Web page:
CHRIS POWELL: Our Columbus Day holiday may survive all emergencies

Published on Monday, 4 October 2021 21:08

Governor Lamont is ready to use the Connecticut National Guard to compensate for any crucial labor shortages this week as his requirement for state government employees to be vaccinated or regularly tested for the COVID-19 virus takes effect and those employees not in compliance are placed on unpaid leave.

Any such shortages may be compounded by state government's work calendar, since next Monday is another of Connecticut's many gratuitous government employee holidays: Columbus Day. That's when state and municipal government give their employees a day off with pay in the name of honoring someone now widely despised among the politically correct for introducing the Old World to the New.

Most of state government's 50,000 full-time employees probably will be at their leisure next Monday even if state government is facing a disaster. But having just persuaded the General Assembly to extend his emergency powers to rule by decree to manage the virus epidemic, the governor presumably could repeal or suspend the holiday, bring everyone back to work, and reassign workers as necessary.

Of course such a proclamation might create a political emergency, the alienation of the army of the governor's political party, the state and municipal employee unions. It would be a rare Democrat who didn't let the hospitals and prisons close first.

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SCAPEGOATING INSTAGRAM: Having approved spending trillions of dollars on "nation building" in Afghanistan during his 10 years in the U.S. Senate without offering an apology for his role in that catastrophic failure, Connecticut Sen. Richard Blumenthal now is demanding accountability – from social media company Facebook and its subsidiary, photo- and video-sharing service Instagram.

Last week at a Senate hearing Blumenthal berated a Facebook executive for what he said was the harm done to children by their use of Instagram.

“My office did its own research," Blumenthal said. "We created an Instagram account identified as a 13-year-old girl and followed a few easily findable accounts associated with extreme dieting and eating disorders. Within a day its recommendations were exclusively filled with accounts that promote self-injury and eating disorders. That is the perfect storm that Instagram has fostered and created.”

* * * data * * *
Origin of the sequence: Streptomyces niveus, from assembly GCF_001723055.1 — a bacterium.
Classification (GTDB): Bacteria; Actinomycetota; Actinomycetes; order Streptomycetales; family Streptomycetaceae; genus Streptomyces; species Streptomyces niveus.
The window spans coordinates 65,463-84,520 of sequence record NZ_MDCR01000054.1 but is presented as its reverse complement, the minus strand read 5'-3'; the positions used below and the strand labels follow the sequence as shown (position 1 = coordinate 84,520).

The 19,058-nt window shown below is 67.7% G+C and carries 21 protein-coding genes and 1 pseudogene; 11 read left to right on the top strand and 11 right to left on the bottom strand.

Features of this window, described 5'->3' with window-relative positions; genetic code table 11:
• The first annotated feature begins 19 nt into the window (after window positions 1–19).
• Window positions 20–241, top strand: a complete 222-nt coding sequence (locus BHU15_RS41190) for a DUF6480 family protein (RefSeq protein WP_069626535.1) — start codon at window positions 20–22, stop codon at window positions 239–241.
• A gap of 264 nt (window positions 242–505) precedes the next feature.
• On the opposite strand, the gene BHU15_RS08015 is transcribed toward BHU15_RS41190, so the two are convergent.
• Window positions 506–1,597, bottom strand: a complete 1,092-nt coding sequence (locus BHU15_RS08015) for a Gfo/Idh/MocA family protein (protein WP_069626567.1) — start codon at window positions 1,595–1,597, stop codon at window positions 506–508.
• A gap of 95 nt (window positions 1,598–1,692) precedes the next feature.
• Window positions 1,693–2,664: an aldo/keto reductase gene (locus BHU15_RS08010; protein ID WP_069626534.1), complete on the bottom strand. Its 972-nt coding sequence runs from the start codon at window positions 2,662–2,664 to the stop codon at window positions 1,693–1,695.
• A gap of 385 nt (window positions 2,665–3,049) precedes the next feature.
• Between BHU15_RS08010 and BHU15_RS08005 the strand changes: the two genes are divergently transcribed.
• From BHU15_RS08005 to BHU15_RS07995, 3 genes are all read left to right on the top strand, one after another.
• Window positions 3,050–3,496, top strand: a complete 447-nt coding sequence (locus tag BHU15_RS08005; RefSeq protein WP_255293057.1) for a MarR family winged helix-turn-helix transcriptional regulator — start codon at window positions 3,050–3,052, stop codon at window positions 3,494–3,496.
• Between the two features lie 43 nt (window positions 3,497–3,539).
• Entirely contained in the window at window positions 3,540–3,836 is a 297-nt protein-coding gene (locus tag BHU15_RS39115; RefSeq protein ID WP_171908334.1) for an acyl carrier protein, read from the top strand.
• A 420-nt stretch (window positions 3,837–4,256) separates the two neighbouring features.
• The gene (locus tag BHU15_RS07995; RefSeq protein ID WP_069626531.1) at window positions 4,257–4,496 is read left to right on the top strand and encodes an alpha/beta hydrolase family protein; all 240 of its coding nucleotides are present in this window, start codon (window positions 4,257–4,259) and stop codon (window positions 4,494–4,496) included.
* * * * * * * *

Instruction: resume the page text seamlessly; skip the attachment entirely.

Apparently Instagram is supposed to police the ages of its users, as if that is practical any more than it would be for internet and email providers, telephone companies, and even the U.S. Postal Service. Instagram is just another bit of communications technology that can be used for good or ill.

If there is a problem here it is one of parenting. New communications technologies always make parenting harder in some ways and easier in others.

Blumenthal himself hasn't made parenting any easier. He long has advocated a right to virtually unrestricted abortion, even abortion of fetuses able to survive outside the womb, and his state allows 13-year-olds both to use Instagram and to obtain abortions without the knowledge of their parents or guardians. Those abortions are allowed even though every such pregnancy is at least statutory rape and some abortions for minors have resulted from prolonged sexual abuse by adults, with abortion protecting the perpetrators.

That so many children have inattentive parents or none at all is a problem – maybe the country's most urgent one. Public policy may have something to do with it. But unless a corporate scapegoat can be found, will Blumenthal ever bring it to a hearing?

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NO BOOKS ARE BANNED: Last week was Banned Books Week, observed annually by the American Library Association and other groups to celebrate free expression and oppose censorship. But censorship today has nothing to do with books and everything to do with the electronic media – the internet, television, and radio, which increasingly yield to government pressure to suppress certain subjects and contentions.

The removal of controversial books from school curriculums is often cited as censorship, but it is no more censorship than any library's decision to stock one book and not another – and libraries themselves make such decisions far more often than schools do. Schools and libraries alike have the right to decide which books to use. Those decisions may be stupid or cowardly but they are not censorship.

Chris Powell is a columnist for the Journal Inquirer in Manchester.

Posted in The Bristol Press, Column on Monday, 4 October 2021 21:08. Updated: Monday, 4 October 2021 21:10.